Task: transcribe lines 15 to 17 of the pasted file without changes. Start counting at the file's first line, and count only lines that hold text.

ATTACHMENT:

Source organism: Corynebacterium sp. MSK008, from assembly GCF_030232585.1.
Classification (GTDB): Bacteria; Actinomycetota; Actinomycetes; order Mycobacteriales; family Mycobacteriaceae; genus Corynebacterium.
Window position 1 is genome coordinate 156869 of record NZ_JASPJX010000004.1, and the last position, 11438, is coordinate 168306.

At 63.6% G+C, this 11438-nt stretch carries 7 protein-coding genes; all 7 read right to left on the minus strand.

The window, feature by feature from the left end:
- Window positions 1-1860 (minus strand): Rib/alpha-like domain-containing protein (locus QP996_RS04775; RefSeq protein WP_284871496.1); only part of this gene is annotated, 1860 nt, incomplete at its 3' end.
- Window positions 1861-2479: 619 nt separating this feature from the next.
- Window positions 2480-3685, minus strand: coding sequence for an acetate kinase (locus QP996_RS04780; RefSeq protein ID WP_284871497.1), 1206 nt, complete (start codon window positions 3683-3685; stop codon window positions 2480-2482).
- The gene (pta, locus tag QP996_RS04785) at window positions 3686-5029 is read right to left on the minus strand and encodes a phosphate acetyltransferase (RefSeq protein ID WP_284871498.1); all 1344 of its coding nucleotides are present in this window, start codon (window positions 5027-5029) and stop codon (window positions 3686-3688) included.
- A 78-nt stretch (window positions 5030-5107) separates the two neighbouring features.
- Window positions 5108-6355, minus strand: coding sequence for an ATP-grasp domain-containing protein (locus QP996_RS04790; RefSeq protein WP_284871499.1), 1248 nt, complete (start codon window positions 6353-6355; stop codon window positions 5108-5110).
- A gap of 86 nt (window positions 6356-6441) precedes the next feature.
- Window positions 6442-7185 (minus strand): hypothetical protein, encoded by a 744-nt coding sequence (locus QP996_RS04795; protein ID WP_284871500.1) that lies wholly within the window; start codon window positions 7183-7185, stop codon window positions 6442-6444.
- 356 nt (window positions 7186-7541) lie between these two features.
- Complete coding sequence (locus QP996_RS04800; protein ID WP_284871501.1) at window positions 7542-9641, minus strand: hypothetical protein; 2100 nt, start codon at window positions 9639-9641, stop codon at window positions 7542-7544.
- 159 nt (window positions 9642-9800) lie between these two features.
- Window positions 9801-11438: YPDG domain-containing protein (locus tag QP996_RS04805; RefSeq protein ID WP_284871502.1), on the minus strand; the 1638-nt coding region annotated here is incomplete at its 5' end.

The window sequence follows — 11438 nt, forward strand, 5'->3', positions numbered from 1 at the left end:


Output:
- Complete coding sequence (locus QP996_RS04800; protein ID WP_284871501.1) at window positions 7542-9641, minus strand: hypothetical protein; 2100 nt, start codon at window positions 9639-9641, stop codon at window positions 7542-7544.
- 159 nt (window positions 9642-9800) lie between these two features.
- Window positions 9801-11438: YPDG domain-containing protein (locus tag QP996_RS04805; RefSeq protein ID WP_284871502.1), on the minus strand; the 1638-nt coding region annotated here is incomplete at its 5' end.